Why Colorado won't add new mask rules as Delta variant spreads

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The more contagious Delta variant of COVID-19 is rampant in Colorado, but Gov. Jared Polis dismissed the need for new public health restrictions to stop its spread.

Why it matters: The variant first discovered in India now comprises nine of 10 cases in Colorado, well above the national average.

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  • Case counts increased more than 20% in two weeks and deaths recently topped 7,000.

  • Elsewhere, cities like Los Angeles and Austin are requiring or recommending masking to combat the Delta variant.

In a briefing Wednesday, Polis said that he would only consider mask requirements or other similar health protocols if the state's hospital systems are at risk of being overwhelmed.

  • His administration also says Colorado students and teachers won't need to wear masks when they return to school, even as the American Academy of Pediatrics warns they are needed.

  • Polis' stance is in line with federal recommendations.

What he's saying: Polis said the state is not "focused as much on positive cases," and instead looks at hospitalization rates.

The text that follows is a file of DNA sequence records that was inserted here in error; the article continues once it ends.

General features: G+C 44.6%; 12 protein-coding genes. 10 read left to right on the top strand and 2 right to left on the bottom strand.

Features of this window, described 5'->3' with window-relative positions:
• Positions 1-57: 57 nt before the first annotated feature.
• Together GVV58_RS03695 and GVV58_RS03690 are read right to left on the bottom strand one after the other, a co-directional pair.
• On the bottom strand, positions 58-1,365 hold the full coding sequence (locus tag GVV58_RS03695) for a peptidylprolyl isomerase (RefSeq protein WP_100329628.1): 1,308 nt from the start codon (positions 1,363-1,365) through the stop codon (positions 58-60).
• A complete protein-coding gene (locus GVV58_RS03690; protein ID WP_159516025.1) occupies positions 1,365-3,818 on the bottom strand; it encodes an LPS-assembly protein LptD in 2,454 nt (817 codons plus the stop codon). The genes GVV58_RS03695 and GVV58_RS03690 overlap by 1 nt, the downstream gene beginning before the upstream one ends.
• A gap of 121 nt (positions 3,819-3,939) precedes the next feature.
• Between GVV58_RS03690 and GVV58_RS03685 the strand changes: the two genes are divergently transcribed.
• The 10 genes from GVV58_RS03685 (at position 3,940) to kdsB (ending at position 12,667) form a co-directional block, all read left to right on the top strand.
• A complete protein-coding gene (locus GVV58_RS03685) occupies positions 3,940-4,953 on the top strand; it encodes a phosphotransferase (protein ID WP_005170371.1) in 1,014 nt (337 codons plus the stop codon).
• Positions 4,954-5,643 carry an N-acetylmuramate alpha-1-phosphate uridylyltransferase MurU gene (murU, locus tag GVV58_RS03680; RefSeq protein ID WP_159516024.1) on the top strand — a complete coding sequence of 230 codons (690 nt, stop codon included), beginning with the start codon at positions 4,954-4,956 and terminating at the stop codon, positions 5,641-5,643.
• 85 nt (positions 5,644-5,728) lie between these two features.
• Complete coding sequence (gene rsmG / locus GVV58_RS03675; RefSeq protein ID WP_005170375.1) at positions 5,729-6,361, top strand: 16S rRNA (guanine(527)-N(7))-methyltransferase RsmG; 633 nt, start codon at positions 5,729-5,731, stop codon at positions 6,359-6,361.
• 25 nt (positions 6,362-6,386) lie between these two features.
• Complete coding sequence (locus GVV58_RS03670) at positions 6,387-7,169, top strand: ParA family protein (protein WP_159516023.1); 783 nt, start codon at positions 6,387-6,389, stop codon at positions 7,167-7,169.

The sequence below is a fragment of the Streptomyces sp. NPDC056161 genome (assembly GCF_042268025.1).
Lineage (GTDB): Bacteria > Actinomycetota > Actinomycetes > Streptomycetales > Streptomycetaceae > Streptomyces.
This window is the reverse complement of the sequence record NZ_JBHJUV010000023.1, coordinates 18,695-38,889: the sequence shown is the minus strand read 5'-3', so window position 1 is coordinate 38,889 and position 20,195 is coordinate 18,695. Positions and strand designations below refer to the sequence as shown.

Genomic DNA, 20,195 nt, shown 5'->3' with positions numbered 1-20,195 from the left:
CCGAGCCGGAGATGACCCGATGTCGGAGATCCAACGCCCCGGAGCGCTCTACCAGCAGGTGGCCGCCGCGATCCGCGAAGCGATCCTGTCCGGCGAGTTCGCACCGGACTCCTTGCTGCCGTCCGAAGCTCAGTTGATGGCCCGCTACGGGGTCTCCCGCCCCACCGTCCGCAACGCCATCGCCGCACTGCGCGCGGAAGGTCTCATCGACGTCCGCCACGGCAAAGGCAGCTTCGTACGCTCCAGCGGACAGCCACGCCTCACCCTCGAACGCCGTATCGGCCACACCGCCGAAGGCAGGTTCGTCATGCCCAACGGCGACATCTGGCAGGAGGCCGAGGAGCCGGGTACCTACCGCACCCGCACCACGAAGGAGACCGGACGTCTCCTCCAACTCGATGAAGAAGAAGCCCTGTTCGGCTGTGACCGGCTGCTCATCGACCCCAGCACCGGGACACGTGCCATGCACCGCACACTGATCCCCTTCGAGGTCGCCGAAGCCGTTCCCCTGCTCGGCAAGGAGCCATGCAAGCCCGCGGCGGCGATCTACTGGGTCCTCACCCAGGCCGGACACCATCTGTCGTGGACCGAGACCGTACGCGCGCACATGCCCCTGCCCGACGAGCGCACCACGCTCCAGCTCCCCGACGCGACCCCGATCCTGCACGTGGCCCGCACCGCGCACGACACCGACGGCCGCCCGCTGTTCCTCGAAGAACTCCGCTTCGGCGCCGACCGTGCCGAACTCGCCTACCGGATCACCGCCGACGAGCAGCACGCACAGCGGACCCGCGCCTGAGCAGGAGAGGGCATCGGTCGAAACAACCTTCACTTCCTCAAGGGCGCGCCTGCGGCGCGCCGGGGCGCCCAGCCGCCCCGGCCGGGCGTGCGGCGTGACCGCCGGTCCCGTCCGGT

• The current level "is not a threat," he said.

  • He said 96% of hospitalizations for COVID-19 are people who are not fully vaccinated.

Flashback: Polis declared an end to the pandemic July 8, lifting most public health emergency rules.

Of note: Colorado hit the 70% adult vaccination mark by July 4, but uptake of the vaccine since then has been slow. The state is now at 71%.

  • The state is partnering with Walmart to offer $100 gift cards to those who get vaccinated at certain sites. And community colleges are offering scholarships to students who get vaccinated.

Yes but: Similar incentives, such as the state's $1 million sweepstakes, have not made a major difference in vaccination rates.

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